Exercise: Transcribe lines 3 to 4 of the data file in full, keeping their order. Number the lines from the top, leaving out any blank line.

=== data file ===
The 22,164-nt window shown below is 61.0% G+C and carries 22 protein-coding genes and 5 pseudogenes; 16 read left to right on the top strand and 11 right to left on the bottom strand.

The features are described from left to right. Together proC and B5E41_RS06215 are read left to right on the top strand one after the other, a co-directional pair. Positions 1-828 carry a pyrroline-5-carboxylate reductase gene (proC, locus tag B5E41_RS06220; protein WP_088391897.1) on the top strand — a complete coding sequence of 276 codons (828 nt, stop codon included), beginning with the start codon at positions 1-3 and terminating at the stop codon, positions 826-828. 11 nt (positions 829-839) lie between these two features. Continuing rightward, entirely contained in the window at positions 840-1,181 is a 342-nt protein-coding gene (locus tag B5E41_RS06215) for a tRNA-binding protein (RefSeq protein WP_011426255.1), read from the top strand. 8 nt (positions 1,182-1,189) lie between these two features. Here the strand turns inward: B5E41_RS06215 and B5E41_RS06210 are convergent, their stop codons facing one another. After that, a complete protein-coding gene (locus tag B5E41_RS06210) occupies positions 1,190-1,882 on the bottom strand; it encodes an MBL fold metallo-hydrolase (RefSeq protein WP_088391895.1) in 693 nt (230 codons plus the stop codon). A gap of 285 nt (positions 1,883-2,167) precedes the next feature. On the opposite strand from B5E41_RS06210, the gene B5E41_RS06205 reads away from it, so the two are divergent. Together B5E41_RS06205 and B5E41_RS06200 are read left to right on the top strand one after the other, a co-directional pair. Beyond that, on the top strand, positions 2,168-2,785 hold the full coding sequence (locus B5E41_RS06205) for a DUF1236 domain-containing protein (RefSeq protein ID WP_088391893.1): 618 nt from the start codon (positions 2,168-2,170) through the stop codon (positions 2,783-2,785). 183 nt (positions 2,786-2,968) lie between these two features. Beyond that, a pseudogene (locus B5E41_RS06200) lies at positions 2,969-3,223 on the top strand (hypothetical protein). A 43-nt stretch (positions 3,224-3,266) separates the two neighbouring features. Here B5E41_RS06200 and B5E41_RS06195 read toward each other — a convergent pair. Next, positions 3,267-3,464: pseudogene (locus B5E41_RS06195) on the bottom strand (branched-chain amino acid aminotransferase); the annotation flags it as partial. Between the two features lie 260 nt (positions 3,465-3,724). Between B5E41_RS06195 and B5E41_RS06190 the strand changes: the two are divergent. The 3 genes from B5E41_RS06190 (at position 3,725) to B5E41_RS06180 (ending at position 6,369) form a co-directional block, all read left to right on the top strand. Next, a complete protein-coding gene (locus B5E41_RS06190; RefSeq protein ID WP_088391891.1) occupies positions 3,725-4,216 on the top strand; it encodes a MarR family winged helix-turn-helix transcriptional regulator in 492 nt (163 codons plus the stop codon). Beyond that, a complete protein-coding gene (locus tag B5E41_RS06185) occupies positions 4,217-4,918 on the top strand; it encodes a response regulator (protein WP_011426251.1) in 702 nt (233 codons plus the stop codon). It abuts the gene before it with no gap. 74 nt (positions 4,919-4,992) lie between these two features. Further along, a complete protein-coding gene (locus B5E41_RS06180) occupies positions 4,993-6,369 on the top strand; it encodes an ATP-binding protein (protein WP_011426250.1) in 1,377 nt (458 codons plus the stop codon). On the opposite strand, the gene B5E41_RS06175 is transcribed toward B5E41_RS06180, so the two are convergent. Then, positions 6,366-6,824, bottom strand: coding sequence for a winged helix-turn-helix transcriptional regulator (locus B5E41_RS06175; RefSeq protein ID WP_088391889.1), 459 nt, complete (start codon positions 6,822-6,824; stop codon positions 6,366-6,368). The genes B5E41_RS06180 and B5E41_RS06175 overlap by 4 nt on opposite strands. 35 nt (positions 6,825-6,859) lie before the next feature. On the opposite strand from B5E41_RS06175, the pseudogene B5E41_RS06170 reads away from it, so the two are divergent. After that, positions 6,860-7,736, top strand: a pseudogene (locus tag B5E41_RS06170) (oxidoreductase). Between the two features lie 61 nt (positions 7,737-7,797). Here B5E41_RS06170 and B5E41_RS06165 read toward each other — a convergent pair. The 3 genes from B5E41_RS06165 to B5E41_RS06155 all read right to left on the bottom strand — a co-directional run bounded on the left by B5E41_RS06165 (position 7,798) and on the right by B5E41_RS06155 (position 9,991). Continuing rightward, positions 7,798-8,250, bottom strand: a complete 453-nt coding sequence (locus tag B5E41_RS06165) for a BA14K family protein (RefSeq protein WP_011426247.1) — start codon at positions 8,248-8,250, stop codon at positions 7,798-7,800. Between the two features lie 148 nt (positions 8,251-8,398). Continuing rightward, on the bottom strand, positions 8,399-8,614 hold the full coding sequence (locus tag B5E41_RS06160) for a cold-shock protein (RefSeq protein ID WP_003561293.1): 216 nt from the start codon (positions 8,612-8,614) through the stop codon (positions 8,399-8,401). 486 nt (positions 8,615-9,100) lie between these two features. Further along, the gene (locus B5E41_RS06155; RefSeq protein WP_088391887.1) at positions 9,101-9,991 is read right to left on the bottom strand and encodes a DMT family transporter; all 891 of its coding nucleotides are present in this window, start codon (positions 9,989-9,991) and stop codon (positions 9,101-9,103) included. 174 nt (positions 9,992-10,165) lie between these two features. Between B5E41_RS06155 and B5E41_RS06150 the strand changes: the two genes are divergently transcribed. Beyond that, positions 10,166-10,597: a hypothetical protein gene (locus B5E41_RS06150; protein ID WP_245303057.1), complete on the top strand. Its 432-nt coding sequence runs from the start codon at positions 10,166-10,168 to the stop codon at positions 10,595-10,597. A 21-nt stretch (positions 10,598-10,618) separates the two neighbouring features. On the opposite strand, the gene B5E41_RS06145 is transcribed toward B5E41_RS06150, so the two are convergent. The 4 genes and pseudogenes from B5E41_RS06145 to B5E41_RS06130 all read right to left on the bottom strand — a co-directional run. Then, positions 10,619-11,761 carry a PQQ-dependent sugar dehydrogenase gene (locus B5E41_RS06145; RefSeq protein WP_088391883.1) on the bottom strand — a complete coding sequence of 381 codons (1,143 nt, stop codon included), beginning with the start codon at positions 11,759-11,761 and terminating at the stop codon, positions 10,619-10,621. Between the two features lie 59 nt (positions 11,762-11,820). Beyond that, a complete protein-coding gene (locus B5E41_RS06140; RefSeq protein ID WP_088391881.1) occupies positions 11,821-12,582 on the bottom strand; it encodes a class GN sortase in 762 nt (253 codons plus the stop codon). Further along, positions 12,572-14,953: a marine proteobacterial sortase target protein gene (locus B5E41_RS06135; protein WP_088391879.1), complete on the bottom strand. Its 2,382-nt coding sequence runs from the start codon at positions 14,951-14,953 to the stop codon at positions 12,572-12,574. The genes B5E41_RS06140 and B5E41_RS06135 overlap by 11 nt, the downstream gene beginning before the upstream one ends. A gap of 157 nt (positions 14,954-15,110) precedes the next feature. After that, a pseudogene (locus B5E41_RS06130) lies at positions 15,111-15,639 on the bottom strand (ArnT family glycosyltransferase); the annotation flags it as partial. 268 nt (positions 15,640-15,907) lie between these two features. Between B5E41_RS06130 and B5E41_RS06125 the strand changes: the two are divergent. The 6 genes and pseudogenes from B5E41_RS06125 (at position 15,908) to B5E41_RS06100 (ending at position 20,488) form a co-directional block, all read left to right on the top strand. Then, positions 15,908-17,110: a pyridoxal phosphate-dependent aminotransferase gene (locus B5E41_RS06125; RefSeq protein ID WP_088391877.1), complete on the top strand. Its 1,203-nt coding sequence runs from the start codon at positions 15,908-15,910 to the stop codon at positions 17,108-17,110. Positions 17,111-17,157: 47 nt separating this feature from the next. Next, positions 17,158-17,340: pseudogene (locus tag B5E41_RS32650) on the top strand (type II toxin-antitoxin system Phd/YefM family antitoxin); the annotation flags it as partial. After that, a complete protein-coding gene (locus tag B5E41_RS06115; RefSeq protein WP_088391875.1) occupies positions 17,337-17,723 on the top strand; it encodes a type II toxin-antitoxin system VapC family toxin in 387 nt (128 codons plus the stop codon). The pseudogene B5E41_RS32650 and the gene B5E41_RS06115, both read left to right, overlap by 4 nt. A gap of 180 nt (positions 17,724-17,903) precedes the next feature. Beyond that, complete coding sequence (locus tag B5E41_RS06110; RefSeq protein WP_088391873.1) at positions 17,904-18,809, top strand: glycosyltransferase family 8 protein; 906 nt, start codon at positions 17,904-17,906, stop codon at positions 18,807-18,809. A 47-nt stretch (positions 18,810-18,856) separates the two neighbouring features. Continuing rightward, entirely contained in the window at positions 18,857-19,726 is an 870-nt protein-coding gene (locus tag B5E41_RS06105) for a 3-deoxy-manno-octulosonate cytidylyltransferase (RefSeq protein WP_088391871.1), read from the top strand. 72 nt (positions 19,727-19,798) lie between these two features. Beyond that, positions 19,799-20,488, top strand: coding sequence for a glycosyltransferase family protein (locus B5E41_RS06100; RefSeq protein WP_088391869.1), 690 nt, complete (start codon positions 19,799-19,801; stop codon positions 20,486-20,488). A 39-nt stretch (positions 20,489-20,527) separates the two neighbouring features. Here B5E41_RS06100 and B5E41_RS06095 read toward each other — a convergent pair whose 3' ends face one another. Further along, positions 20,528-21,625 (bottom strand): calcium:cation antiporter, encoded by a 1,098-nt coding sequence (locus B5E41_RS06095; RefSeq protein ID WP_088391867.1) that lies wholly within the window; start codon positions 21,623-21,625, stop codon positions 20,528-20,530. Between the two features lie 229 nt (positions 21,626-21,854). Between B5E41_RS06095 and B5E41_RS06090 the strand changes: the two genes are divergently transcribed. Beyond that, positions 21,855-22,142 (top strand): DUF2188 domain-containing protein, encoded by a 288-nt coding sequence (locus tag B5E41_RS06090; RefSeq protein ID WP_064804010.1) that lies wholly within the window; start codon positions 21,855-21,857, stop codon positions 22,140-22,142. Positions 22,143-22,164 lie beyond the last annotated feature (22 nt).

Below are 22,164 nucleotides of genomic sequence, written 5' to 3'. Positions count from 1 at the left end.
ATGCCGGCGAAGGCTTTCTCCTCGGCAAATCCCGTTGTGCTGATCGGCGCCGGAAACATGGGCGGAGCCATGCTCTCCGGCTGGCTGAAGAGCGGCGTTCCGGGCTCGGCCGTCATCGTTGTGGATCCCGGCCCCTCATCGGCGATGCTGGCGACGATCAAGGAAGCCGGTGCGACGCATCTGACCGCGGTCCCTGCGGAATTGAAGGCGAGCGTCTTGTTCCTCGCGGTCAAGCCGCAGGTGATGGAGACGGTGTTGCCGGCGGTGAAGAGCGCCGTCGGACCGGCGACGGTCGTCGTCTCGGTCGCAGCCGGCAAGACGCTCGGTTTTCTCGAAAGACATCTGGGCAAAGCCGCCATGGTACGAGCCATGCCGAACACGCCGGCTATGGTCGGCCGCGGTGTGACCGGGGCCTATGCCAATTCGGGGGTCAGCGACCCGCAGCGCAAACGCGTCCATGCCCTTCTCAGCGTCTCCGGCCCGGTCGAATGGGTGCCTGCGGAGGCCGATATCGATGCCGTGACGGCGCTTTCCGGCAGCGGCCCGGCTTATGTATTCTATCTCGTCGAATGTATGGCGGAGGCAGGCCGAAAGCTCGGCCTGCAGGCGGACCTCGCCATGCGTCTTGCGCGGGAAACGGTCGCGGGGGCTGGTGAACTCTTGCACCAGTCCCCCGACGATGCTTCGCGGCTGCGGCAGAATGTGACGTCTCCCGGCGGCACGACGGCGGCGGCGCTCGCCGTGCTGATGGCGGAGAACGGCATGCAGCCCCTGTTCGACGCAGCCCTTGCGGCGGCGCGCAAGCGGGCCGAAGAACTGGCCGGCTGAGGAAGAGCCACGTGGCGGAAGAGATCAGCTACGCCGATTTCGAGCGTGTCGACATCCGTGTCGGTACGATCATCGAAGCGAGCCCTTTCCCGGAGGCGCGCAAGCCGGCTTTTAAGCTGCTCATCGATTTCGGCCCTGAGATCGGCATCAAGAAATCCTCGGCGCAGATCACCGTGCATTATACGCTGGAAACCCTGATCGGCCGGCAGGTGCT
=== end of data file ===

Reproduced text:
Below are 22,164 nucleotides of genomic sequence, written 5' to 3'. Positions count from 1 at the left end.
ATGCCGGCGAAGGCTTTCTCCTCGGCAAATCCCGTTGTGCTGATCGGCGCCGGAAACATGGGCGGAGCCATGCTCTCCGGCTGGCTGAAGAGCGGCGTTCCGGGCTCGGCCGTCATCGTTGTGGATCCCGGCCCCTCATCGGCGATGCTGGCGACGATCAAGGAAGCCGGTGCGACGCATCTGACCGCGGTCCCTGCGGAATTGAAGGCGAGCGTCTTGTTCCTCGCGGTCAAGCCGCAGGTGATGGAGACGGTGTTGCCGGCGGTGAAGAGCGCCGTCGGACCGGCGACGGTCGTCGTCTCGGTCGCAGCCGGCAAGACGCTCGGTTTTCTCGAAAGACATCTGGGCAAAGCCGCCATGGTACGAGCCATGCCGAACACGCCGGCTATGGTCGGCCGCGGTGTGACCGGGGCCTATGCCAATTCGGGGGTCAGCGACCCGCAGCGCAAACGCGTCCATGCCCTTCTCAGCGTCTCCGGCCCGGTCGAATGGGTGCCTGCGGAGGCCGATATCGATGCCGTGACGGCGCTTTCCGGCAGCGGCCCGGCTTATGTATTCTATCTCGTCGAATGTATGGCGGAGGCAGGCCGAAAGCTCGGCCTGCAGGCGGACCTCGCCATGCGTCTTGCGCGGGAAACGGTCGCGGGGGCTGGTGAACTCTTGCACCAGTCCCCCGACGATGCTTCGCGGCTGCGGCAGAATGTGACGTCTCCCGGCGGCACGACGGCGGCGGCGCTCGCCGTGCTGATGGCGGAGAACGGCATGCAGCCCCTGTTCGACGCAGCCCTTGCGGCGGCGCGCAAGCGGGCCGAAGAACTGGCCGGCTGAGGAAGAGCCACGTGGCGGAAGAGATCAGCTACGCCGATTTCGAGCGTGTCGACATCCGTGTCGGTACGATCATCGAAGCGAGCCCTTTCCCGGAGGCGCGCAAGCCGGCTTTTAAGCTGCTCATCGATTTCGGCCCTGAGATCGGCATCAAGAAATCCTCGGCGCAGATCACCGTGCATTATACGCTGGAAACCCTGATCGGCCGGCAGGTGCT